Tuesday, January 31, 2012

On Broadway: 'Wit": Donne Too Soon

Cynthia Nixon in Margaret Edson's Wit (photo by Joan Marcus)
Starring Cynthia Nixon
Written by Margaret Edson
Directed by Lynne Meadow
Previews began January 5, 2012; opened January 26; closes March 11
Friedman Theatre, 261 West 47th Street, New York, NY

Margaret Edson has written only one play, but what a play! Wit has everything in such abundance--sympathetic characterizations, corrosive insight, lacerating psychology, welcome gallows humor in the face of impending mortality--that only a disastrous staging would undermine these sundry virtues. The new Manhattan Theatre Club production gives an excellent account of one of the best plays of the past two decades.

Vivian Bearing, an esteemed but notably difficult poetry professor, teaches the Holy Sonnets of John Dunne, the early 17th century metaphysical poet who tackled life’s great mysteries--death, the afterlife, the existence of God--with such forcefulness and precision that he, in the words of one character, “makes Shakespeare sound like a Hallmark card.”

Vivian, who has just been diagnosed with Stage 4 ovarian cancer, realizes to her dismay that all her erudition and intellect--which includes endlessly reciting and analyzing Donne’s immortal works--are no help when coming face-to-face with the insidious disease and invasive chemotherapy which destroy her body, while her mind--keen as ever--is trapped. The words that always came so easily to her are useless against such opponents.

This might sound dreary, even boring, but Edson smartly backs up her title by having the hyper-articulate Vivian narrate her own story, warning us that the play--and her life--will end within two hours (it’s actually 100 minutes). She guides us through everything that happens at the hospital--invasive procedures, heartless research doctors’ discussions, talks with sympathetic nurses--alongside flashbacks to her early life and classroom discussions with her not-so-learned undergrad students.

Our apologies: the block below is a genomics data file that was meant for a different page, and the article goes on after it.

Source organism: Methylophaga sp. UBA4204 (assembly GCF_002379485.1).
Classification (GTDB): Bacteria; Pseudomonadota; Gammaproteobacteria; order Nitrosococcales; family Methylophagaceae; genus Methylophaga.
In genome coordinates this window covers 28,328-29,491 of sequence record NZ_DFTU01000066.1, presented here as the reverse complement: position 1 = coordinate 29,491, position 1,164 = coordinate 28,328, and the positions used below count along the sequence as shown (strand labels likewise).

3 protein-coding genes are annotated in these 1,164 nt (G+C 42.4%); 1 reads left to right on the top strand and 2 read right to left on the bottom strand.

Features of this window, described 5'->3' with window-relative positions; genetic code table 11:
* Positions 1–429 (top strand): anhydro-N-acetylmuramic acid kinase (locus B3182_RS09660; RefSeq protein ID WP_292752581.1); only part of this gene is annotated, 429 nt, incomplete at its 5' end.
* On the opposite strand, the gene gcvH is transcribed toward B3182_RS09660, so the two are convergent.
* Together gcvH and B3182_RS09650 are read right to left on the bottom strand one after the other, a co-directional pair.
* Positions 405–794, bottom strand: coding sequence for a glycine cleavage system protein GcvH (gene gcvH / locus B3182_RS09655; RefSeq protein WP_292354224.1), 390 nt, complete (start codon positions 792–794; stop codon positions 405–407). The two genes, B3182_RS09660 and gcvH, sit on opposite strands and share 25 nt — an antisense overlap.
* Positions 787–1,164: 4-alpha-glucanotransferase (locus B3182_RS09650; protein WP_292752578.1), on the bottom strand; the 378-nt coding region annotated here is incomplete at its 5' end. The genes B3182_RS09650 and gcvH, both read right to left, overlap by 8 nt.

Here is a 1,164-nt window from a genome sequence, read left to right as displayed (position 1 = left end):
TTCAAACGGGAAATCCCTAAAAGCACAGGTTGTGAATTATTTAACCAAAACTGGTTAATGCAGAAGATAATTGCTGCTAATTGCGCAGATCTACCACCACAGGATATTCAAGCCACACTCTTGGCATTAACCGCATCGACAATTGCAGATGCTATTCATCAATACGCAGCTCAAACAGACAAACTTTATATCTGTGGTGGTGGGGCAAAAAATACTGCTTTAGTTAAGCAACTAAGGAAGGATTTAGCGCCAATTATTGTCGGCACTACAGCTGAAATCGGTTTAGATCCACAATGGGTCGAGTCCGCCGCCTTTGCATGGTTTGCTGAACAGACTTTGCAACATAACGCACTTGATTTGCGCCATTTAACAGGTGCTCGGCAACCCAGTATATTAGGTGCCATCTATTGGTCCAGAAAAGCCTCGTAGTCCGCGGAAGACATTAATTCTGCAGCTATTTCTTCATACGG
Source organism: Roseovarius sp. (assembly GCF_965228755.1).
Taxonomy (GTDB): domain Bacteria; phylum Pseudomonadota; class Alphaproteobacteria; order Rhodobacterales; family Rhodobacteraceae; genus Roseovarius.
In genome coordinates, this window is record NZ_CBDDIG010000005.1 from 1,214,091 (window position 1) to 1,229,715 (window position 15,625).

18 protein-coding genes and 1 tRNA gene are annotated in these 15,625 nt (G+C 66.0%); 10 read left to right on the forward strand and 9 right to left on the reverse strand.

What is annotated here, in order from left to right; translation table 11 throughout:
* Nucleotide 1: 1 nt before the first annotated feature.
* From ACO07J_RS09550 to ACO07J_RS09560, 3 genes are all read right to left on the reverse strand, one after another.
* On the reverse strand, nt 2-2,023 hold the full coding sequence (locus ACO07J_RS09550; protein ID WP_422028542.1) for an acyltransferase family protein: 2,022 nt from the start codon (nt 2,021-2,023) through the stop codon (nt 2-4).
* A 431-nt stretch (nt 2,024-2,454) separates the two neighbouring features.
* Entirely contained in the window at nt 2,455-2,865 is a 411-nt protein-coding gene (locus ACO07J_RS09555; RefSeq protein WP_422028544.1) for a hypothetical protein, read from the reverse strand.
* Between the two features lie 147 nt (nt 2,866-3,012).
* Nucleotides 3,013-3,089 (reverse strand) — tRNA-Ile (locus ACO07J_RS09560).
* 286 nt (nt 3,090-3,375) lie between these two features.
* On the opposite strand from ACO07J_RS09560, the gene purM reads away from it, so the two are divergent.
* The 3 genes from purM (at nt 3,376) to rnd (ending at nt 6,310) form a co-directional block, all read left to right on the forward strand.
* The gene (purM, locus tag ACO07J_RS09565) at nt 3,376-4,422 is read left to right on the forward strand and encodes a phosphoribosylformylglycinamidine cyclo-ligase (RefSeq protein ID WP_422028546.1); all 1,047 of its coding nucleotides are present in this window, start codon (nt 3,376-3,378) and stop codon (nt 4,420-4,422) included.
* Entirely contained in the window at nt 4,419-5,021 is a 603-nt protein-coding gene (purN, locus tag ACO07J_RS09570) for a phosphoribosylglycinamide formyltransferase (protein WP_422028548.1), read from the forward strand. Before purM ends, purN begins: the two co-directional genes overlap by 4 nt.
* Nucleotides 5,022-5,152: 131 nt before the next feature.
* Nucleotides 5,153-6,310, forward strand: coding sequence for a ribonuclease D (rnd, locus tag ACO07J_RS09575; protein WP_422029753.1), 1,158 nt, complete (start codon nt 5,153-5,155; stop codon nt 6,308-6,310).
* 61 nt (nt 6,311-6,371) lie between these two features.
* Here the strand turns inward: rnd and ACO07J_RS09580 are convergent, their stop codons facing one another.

Edson’s biting and bitter humor underlines the true pathos of Vivian’s losing battle, as the accomplished professor discovers that merely understanding Donne’s challenging poetry in the abstract fails when the fearsome reality of mortality rears its head. Edson’s brilliant balance between Vivian’s gargantuan life force and the brick wall that her cancer quickly becomes is such that, even at its bleakest, Wit remains optimistic and humane.

Lynne Meadow’s forceful staging is greatly assisted by Santo Loquasto’s spare but striking design, including moveable walls that reveal ever-mounting hospital horrors behind them. Happily, Michael Countryman and Greg Keller don’t overdo the doctors’ single-minded interest in Vivian as a mere research subject, Carra Patterson makes a sweetly personable nurse and Suzanne Bertish is nicely restrained as Vivian’s own professor, whose climactic hospital visit--as Donne is sidestepped for The Runaway Bunny--provides a devastating moment of catharsis.

My memory of Kathleen Chalfant in the original 1998 off-Broadway production is so strong that I was initially hesitant to accept Cynthia Nixon as Vivian. With her bald head protruding from a long, swan-like neck, Nixon first seems tentative, her speaking voice sounding affected rather than affecting. But she soon settles down and gives the role the emotional and physical investment it begs for, catching the humor, heartbreak and humiliation of this woman and her battered body.

Wit ends with the ultimate triumph: a final, shattering image of a nude Vivian released from her suffering gives Edson’s masterpiece an awesome (in both senses of the word) coda.

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